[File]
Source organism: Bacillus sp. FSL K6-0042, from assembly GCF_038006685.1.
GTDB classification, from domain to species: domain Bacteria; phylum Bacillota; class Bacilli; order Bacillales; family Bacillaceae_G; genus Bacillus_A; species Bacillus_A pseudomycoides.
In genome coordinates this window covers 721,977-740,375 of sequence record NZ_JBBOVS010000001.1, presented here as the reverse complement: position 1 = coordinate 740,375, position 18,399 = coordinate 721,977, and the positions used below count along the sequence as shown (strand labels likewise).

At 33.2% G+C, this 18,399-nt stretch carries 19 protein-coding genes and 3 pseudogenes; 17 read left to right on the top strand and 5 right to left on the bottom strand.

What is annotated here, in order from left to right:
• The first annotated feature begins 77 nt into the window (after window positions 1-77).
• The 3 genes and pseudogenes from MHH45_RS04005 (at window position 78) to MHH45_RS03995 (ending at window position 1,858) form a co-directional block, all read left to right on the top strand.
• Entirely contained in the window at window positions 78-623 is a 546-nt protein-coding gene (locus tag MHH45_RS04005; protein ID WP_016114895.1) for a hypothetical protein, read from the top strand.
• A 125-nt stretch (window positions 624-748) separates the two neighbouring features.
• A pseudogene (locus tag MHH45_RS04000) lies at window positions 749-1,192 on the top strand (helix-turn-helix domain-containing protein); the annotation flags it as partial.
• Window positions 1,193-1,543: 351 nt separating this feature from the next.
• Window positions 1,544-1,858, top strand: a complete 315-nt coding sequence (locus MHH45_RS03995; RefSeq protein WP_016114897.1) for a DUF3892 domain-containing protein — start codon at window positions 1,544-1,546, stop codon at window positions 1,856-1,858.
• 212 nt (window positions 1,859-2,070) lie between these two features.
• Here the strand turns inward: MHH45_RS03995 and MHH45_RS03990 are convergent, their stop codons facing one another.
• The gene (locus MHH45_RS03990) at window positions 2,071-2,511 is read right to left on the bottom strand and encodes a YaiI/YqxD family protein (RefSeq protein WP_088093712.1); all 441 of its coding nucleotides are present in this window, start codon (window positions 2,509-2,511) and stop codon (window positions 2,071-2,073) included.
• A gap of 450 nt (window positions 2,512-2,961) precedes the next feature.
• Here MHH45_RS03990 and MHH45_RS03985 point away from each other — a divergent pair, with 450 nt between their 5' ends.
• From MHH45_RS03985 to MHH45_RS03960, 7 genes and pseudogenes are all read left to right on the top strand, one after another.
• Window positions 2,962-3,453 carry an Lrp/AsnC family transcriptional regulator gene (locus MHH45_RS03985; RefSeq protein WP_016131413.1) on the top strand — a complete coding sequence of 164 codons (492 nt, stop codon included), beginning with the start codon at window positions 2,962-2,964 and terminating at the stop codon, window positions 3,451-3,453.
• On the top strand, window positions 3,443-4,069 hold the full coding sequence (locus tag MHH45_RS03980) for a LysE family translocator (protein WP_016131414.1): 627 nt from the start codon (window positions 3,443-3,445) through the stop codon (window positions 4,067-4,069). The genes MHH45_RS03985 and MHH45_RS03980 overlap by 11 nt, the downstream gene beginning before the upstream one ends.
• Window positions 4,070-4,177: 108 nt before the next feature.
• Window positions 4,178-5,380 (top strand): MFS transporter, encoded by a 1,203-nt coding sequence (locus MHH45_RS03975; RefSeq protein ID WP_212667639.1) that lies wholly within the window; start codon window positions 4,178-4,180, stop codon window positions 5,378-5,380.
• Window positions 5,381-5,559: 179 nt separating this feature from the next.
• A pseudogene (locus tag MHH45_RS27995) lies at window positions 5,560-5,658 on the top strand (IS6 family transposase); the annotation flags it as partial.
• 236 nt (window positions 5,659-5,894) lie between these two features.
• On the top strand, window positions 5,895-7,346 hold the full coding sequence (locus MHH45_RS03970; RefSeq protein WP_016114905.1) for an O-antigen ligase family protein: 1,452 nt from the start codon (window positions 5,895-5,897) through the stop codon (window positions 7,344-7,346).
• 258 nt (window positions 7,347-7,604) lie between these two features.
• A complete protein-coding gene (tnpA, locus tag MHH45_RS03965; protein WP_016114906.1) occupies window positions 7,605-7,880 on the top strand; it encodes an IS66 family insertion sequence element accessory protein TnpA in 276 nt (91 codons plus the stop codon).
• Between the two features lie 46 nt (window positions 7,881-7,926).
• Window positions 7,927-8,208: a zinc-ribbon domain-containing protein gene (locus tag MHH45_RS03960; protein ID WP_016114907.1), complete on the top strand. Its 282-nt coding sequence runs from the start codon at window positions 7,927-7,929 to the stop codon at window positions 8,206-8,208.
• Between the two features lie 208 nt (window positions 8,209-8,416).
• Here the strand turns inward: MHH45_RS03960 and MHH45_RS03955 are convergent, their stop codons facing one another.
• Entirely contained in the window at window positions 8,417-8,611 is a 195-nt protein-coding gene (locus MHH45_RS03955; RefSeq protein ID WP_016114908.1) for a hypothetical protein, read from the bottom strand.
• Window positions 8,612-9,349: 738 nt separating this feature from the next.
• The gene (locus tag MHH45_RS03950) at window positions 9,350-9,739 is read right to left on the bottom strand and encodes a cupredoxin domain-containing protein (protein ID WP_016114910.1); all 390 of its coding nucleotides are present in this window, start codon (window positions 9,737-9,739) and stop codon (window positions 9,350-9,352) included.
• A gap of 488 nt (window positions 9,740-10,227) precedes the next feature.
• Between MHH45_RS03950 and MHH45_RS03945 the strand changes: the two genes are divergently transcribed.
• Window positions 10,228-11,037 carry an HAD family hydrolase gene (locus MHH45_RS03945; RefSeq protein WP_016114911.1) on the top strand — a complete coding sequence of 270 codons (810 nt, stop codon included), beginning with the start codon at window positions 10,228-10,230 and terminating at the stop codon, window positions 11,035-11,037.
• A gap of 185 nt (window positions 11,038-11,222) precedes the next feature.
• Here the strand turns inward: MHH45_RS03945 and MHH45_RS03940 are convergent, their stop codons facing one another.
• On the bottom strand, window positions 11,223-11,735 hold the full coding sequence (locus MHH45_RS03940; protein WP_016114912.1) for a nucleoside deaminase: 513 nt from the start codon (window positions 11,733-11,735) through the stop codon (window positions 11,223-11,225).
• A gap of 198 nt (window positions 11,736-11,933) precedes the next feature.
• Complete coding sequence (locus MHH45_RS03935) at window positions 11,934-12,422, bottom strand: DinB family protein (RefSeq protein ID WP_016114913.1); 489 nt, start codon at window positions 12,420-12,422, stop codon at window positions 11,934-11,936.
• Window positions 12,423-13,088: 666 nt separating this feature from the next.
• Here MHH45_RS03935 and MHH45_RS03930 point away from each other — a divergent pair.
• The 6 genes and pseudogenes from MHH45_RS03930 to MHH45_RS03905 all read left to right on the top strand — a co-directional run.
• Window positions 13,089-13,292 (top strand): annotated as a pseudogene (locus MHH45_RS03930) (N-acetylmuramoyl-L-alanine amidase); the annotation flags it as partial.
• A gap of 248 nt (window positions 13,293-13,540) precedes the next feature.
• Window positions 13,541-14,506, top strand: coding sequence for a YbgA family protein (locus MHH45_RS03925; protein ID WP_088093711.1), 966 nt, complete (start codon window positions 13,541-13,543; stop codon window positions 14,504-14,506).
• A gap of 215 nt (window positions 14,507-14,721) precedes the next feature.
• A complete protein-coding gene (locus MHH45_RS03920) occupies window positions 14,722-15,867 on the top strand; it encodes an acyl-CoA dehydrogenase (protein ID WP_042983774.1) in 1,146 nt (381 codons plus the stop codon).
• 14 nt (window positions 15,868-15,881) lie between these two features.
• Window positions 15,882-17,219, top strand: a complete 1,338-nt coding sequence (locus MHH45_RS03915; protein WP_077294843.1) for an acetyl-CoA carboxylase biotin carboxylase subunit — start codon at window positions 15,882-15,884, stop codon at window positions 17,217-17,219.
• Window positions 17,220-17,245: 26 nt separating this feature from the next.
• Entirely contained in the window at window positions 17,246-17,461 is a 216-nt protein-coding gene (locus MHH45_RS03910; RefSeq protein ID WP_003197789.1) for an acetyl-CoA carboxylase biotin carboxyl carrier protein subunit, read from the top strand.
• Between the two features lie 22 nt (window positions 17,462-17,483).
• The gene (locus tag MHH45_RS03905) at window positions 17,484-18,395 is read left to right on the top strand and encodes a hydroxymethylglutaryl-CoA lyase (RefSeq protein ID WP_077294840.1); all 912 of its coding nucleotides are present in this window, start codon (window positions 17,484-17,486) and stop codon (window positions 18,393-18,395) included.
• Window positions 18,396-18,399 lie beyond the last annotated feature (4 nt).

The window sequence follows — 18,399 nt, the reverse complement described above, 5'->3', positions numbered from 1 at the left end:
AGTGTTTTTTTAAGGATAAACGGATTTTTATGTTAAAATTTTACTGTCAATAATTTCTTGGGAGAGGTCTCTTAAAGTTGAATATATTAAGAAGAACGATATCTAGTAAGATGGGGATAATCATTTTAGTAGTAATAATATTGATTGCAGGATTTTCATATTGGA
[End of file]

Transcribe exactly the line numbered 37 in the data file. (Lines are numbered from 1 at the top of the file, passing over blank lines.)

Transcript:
• Between MHH45_RS03950 and MHH45_RS03945 the strand changes: the two genes are divergently transcribed.